Catch the Fair One mashes together the narrative formulas of two genres to convey the nature of systemic dehumanization.
The title promises a detective procedural, reinforced by the initial set-up: a Native American girl is kidnapped, and her boxer of a sister tries to sleuth out her abductors. But there’s a fallacy in this Hollywood formula: in real life, systems of oppression are designed to chew up and spit out its innocent victims, dehumanizing their identities past the point of identification. They are nothing more than their bodies, and their bodies have one purpose before being discarded. Procedural expectations erroneously prime us to expect a resolution, but how can you locate an individual whose individualism is not recognized by anyone and everyone who might know her whereabouts?
As this realization sets in for the main character, Catch the Fair One transitions into a revenge thriller. A boxer by trade, she’s trained to take down her opponent, or risk death trying. If her primary objective — returning her sister — eludes her, she opts for the next best thing: burn the fucking house down, by killing anyone and everyone even tangentially responsible. At least she can throw a monkey wrench into the systematic mechanisms that swallowed up her kin. In so doing, satiating her bloodlust — a paltry substitute for her sister’s continued life — might save future families from suffering similar fates.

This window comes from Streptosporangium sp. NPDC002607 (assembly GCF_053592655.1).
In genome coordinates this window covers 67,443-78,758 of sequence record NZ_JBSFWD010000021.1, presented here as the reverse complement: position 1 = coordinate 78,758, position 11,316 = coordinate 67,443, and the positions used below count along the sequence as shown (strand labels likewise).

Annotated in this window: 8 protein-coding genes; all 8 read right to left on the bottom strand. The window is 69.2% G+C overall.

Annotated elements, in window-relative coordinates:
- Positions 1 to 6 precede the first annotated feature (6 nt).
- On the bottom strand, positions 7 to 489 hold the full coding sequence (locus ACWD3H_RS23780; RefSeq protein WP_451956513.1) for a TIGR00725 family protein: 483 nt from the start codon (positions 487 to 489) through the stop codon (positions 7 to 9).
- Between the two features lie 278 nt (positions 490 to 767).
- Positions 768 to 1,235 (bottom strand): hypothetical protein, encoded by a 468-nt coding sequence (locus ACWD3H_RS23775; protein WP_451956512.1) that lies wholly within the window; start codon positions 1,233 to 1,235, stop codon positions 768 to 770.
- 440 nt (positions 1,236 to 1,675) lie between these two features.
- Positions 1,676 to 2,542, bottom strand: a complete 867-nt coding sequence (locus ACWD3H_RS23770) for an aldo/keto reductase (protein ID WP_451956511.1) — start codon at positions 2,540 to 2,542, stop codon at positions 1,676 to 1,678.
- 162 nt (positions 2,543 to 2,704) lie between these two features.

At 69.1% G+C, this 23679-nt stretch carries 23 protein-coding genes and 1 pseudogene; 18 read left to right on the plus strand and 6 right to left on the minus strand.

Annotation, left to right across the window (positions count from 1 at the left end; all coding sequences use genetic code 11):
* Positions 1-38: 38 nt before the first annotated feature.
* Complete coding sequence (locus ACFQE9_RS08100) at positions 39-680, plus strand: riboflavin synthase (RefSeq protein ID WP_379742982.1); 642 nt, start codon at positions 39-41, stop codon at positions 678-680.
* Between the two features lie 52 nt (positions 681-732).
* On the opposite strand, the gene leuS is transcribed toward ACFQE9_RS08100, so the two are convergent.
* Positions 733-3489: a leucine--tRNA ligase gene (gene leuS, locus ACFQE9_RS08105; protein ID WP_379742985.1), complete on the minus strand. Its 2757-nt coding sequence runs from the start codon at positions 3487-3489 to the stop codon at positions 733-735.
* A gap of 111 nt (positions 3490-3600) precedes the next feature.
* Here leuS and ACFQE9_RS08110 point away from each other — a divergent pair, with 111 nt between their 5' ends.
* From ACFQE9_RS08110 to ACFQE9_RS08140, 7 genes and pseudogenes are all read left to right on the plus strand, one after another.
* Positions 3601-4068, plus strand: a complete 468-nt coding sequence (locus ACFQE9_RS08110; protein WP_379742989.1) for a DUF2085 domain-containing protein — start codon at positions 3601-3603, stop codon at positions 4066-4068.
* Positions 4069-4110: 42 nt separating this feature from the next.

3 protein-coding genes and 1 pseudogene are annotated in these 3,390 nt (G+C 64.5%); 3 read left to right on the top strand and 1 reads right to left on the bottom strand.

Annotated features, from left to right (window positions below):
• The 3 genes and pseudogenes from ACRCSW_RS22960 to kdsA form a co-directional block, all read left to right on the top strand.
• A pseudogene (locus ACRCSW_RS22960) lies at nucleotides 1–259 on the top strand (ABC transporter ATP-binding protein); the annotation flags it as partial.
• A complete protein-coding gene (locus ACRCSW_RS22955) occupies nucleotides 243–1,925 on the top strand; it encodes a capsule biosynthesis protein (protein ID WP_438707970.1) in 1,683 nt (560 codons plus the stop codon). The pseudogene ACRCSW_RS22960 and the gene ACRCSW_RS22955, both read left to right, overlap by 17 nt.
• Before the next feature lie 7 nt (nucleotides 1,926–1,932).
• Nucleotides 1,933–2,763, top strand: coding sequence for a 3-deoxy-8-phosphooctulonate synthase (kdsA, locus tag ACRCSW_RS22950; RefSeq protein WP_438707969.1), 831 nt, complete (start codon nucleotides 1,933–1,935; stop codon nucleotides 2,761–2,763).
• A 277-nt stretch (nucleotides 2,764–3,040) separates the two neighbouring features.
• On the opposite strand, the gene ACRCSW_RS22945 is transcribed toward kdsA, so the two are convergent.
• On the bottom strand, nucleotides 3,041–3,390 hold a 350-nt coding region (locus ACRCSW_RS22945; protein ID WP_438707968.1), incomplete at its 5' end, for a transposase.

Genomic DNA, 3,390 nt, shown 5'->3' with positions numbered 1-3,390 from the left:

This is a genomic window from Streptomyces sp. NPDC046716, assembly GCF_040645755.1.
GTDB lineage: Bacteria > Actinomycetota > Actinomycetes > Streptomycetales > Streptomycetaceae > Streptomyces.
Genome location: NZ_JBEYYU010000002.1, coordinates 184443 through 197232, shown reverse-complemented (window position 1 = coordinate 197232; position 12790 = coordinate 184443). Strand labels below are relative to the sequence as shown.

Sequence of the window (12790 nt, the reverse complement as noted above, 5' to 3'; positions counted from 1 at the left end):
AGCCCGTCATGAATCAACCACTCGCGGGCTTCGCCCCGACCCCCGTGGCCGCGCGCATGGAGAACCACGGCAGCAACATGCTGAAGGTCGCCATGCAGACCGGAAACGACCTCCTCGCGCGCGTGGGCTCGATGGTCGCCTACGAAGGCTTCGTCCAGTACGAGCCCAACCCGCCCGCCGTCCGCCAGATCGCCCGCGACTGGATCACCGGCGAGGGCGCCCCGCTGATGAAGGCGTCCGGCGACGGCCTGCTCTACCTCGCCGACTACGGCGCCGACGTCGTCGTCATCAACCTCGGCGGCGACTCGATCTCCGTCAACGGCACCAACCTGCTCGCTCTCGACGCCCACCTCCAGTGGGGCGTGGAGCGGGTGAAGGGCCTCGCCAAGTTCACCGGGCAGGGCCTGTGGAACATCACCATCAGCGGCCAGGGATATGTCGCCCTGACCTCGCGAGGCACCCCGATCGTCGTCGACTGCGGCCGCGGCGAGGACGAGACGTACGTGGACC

But there’s always a price for attempting to topple the system, and usually, it’s the ultimate price. She doesn’t survive her quest, but she eradicates a few cogs along the way, hopefully mucking up their operation to such a degree that they get their hands on fewer prey.
But has she made a meaningful difference? Or will the system replicate itself elsewhere, making her contributions a mere pothole on the road to hell? Are the powers of evil so systematically entrenched that the powers of good are stuck in a dance of doom with them?
Perhaps, but what else can we do except jump up off the mat again to step back in the ring? The concluding dream sequence seems to suggest this sentiment, which could frame the entire tale as an allegory for Native America’s war against their marauders and ransackers.
The surface meaning of the title speaks to the boxer’s pursuit of catching her “fair” sister. But “fair” could also stand for “justice.” The aforementioned genre formulas position justice as attainable, through retrieval or vengeance. But do either achieve total justice? The fighter acts as the hand of justice, but the justice meted out is incomplete, all while ending her life completely. She sacrifices herself for the greater good, and though she makes the world a slightly better place, the audience should still feel a lack of closure.
Are we locked into systems — be they narrative or oppressive — where the only endgame is a duel to the death?
Quick note: I decided to go with “Native American” here, instead of other alternatives, because that’s what the movie’s press materials use to describe the characters.